Playing both sides of a war

By first deliberately relinquishing and now refusing to re-establish the energy independence the U.S. enjoyed under Pres. Trump (and thereby perpetuating U.S. and world dependence on Russian oil), the U.S is, in effect, bankrolling Putin's military adventurism.

The way the U.S. under Joe Biden is conducting itself regarding Russia's invasion of Ukraine reminds me of a character in literary fiction and pop culture.  That character is Milo Minderbinder, from Joseph Heller's 1961 novel Catch-22. For those who may not have read the book but remember the 1970 movie, Milo was the character played by Jon Voight.

Milo is the quintessential example of playing both sides of a war. He is an American Army Air Corps officer, but his "side hustle" is operating M&M Enterprises, a black market "syndicate" that does business all over the world, using the planes from his own squadron to trade in goods and services ranging from fresh eggs to prostitutes to Egyptian cotton (and when stuck with a glut of cotton, Milo tries to sell it covered in chocolate).

Milo's greatest act of playing both sides is when he contracts with the enemy, the Germans, to bomb his own base. As the bombs are falling, he assures his fellow airmen that it's OK because it's all done for profit by "the syndicate," in which "everybody has a share."

How is Milo different from Biden & Co.? Milo does what he does because he is a hyper-capitalist who sees opportunities for profit everywhere; he is, by definition, a war profiteer. Even when he's court-martialed for treason, he bases his defense on capitalism and the enormous profits his enterprise has generated. He's corrupt, but he's competent at what he does.

Joe Biden, however, while also corrupt to the core, is hardly competent at anything except getting elected (which he's somehow managed for a half-century, absent any other actual accomplishment).

And, rather than merely pursuing personal profit, he seeks to advance the agenda of his former (?) boss, Barack Obama: the "fundamental transformation of America," a major tenet of which is, under the guise of seeking "clean, green energy" to counter "climate change," to "skyrocket" the cost of energy. And that helps to weaken America overall, so it can be transformed, for "the betterment of mankind," from a systemically racist, white supremacist, oppressive, homo- and trans-phobic, warmongering imperialist nation, into a Marxist utopia.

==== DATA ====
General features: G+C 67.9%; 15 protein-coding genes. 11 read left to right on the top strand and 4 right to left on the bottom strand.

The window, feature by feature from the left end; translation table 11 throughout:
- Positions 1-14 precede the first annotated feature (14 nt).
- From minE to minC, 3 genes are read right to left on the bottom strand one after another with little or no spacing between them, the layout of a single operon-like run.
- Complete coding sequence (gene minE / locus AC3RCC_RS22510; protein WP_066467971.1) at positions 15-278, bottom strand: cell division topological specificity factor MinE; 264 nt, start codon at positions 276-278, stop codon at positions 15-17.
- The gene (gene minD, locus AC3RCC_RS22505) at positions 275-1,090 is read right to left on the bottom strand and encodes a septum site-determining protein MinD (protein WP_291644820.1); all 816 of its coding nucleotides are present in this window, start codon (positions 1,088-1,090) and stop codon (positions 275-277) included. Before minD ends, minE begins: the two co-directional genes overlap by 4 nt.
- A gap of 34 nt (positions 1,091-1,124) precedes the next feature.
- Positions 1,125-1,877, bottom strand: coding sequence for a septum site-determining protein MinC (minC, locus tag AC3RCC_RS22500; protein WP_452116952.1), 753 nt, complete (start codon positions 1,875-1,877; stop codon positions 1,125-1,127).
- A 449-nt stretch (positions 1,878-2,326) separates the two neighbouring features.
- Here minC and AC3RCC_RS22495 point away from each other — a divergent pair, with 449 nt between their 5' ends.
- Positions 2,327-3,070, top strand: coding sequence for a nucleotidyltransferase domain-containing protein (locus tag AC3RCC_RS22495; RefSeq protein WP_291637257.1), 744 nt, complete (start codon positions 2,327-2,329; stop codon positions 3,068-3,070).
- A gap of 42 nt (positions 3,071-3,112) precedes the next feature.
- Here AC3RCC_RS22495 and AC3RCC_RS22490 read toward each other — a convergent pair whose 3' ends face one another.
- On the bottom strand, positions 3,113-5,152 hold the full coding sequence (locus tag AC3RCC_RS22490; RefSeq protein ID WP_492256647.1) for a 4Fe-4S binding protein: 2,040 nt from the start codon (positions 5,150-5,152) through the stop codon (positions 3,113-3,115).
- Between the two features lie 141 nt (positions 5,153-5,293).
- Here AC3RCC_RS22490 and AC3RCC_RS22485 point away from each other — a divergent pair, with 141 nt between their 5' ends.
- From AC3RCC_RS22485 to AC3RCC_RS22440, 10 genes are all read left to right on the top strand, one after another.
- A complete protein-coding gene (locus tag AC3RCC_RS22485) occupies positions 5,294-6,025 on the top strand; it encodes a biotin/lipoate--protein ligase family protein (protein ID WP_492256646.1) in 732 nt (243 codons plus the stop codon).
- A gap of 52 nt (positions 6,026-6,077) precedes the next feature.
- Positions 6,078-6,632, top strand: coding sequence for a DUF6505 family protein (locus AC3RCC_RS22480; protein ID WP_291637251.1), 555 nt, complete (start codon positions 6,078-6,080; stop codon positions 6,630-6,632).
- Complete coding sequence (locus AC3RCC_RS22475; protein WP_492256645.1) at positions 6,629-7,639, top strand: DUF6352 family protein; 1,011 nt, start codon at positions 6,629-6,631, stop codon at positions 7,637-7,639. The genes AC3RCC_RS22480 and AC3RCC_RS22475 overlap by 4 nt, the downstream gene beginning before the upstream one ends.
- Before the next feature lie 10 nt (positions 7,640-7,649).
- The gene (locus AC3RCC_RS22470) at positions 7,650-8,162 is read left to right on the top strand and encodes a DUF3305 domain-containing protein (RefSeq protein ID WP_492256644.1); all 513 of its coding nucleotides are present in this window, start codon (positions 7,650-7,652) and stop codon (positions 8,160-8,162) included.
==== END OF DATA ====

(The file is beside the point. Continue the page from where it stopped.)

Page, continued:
That's why Biden & Co., rather than restore our energy independence, would rather see us buying oil from the very nation we so vociferously condemn for its unprovoked invasion of its neighbor. While with one hand we impose "tough economic sanctions" on Russia, with the other we are writing Russia a check.

And even when confronted about being on both sides of this conflict (as even some of the Mainstream Media's lackeys are beginning to do), the Biden regime's response is to propose that, rather than drill for and produce our own oil, and instead of buying our oil from Russia, we should be buying it from the likes of Iran and Venezuela, countries that are clearly not our friends (Venezuela has already been transformed into a Marxist utopia).

So, frankly, the biggest difference between Milo Minderbinder and the Biden regime -- besides that one is fictional and the other all too real! -- is that one is driven by a mere capitalistic pursuit of profit, while the other is driven by a pursuit of power (political power, military power, economic power, absolute power; see "The Secret of Socialism," American Thinker, Aug. 2011) and an evil, anti-American, Marxist agenda.

Oh, and another difference is that one was tried for treason, while we can only hope for that to someday happen to the other.

Stu Tarlowe has contributed over 150 pieces to American Thinker. His personal pantheon of heroes and role models includes Barry Farber, Jean Shepherd, Long John Nebel, Aristide Bruant, Col. Jeff Cooper, Rabbi Meir Kahane and G. Gordon Liddy. He was recently employed as a staff writer for the online magazine of a think tank dealing in analysis and forecasting of political and societal trends, but when he had to be hospitalized for COVID he was replaced. Having recovered, he now writes on a variety of topics (political and personal) in his newsletter at

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